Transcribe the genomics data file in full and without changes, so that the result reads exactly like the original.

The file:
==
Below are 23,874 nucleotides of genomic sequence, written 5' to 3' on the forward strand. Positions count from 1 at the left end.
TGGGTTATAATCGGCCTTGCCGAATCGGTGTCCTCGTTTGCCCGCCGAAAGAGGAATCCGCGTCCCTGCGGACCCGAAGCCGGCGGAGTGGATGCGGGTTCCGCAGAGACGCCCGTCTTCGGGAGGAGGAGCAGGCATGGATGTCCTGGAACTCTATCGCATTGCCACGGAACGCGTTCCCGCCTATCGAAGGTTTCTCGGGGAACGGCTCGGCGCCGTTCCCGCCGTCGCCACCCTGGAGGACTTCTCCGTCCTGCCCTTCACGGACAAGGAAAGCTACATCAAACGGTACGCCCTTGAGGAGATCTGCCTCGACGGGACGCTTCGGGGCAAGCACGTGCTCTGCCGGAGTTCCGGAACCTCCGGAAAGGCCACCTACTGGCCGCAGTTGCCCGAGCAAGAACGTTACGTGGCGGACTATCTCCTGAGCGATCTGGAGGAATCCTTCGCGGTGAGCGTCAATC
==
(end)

Below are 23,874 nucleotides of genomic sequence, written 5' to 3' on the forward strand. Positions count from 1 at the left end.
TGGGTTATAATCGGCCTTGCCGAATCGGTGTCCTCGTTTGCCCGCCGAAAGAGGAATCCGCGTCCCTGCGGACCCGAAGCCGGCGGAGTGGATGCGGGTTCCGCAGAGACGCCCGTCTTCGGGAGGAGGAGCAGGCATGGATGTCCTGGAACTCTATCGCATTGCCACGGAACGCGTTCCCGCCTATCGAAGGTTTCTCGGGGAACGGCTCGGCGCCGTTCCCGCCGTCGCCACCCTGGAGGACTTCTCCGTCCTGCCCTTCACGGACAAGGAAAGCTACATCAAACGGTACGCCCTTGAGGAGATCTGCCTCGACGGGACGCTTCGGGGCAAGCACGTGCTCTGCCGGAGTTCCGGAACCTCCGGAAAGGCCACCTACTGGCCGCAGTTGCCCGAGCAAGAACGTTACGTGGCGGACTATCTCCTGAGCGATCTGGAGGAATCCTTCGCGGTGAGCGTCAATC